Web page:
The other day I rediscovered some stories about my grandpa, Sture Nels Wallin, that my father wrote down many years ago. I don’t remember much about Grandpa Wallin; he mostly watched baseball with my dad when we visited them. So it’s nice to get to know him better through these stories, written down by his oldest son...
“Dad got a job as a hired hand when he was young, and was considered a very good one. He was not big—about 5’8” and 160 pounds—but he was very strong and a great athlete.
The youthful pranks of his day were funnier and less destructive than now. Once he and a friend named Freeman Larson made a big batch of pancake batter and fried several about half an inch thick and the size of the frying pan. They used them with frosting to make a layer cake and sneaked it into the kitchen of the church party. They found a vantage point to watch as a lady cut the cake, looked puzzled, tasted it, and called a friend over. More women gathered, and he said the ladies ate almost the whole cake as each of them tasted it and tried to find out who had brought it.
(Pictured: Jack Phelps, Carl Peterson, Sture Wallin)
Sara Elizabeth Peterson (his future wife) came to Hordeville to work in the bank, which is how they came to meet at a church social. Must have been love at first sight, as on the way home Mom asked a girlfriend, “Who was that smart-aleck with Agdie Samuelson?”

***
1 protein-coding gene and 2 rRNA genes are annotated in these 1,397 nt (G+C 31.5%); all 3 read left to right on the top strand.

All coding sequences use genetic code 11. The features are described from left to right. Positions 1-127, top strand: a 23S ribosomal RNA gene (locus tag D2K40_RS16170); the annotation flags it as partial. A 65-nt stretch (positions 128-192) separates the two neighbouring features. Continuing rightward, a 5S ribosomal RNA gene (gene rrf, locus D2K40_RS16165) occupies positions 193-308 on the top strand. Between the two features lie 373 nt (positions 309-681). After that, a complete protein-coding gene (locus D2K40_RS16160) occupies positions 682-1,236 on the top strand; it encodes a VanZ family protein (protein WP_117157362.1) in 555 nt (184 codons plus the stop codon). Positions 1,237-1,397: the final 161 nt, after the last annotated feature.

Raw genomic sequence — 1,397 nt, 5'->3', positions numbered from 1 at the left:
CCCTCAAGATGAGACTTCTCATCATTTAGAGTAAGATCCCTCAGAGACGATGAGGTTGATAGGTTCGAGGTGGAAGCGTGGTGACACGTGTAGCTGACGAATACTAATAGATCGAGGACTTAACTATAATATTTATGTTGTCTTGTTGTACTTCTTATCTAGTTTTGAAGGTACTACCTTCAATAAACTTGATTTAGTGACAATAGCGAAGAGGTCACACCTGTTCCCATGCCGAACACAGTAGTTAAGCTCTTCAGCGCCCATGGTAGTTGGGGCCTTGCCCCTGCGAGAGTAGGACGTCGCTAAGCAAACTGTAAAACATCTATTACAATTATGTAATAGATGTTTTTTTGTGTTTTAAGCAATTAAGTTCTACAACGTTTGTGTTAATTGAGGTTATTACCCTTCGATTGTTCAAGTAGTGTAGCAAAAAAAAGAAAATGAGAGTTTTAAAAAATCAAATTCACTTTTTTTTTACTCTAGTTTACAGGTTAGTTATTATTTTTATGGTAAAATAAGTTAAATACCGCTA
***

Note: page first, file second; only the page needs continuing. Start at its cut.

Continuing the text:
Once when we were small one of us asked Dad if Mom could run fast when she was young. “I'll say she could,” Dad answered. “I chased her for seven years before I caught her.” Much of this was caused by WWI, as Dad enlisted the day after war was declared in 1917 and did not get back from Europe until late 1919.
In the summer of 1942 the hired man and I were struggling to load 100-pound sacks of fertilizer into a box wagon whose top was about 6 feet above the ground. Dad came over, picked a bag off the ground with one hand, and in one motion one-armed it straight over his head and handed it to Butch, who was in the wagon. He would have been 49 years old at that time. He walked away without a word, and we quit griping.
Dad really abhorred pettiness and tiny revenges for fancied wrongs. On the other hand, he took no abuse. Once in 1913 when the railroad was being built, he took exception to a remark some lout on the crew made as he was escorting Mom past the drug store. He took her to her rooming house, came back and decked the guy—rendering him unconscious and knocking out some teeth in the process. The next day the sheriff phoned and said he had a warrant for him and he could save some fees if he went to the courthouse in Aurora without being fetched—so he did. The judge heard all the testimony and arrived at his decision: “Guilty. That will be a dollar and costs, and there won't be any costs.”
Grandpa, I feel like I know you a little better now!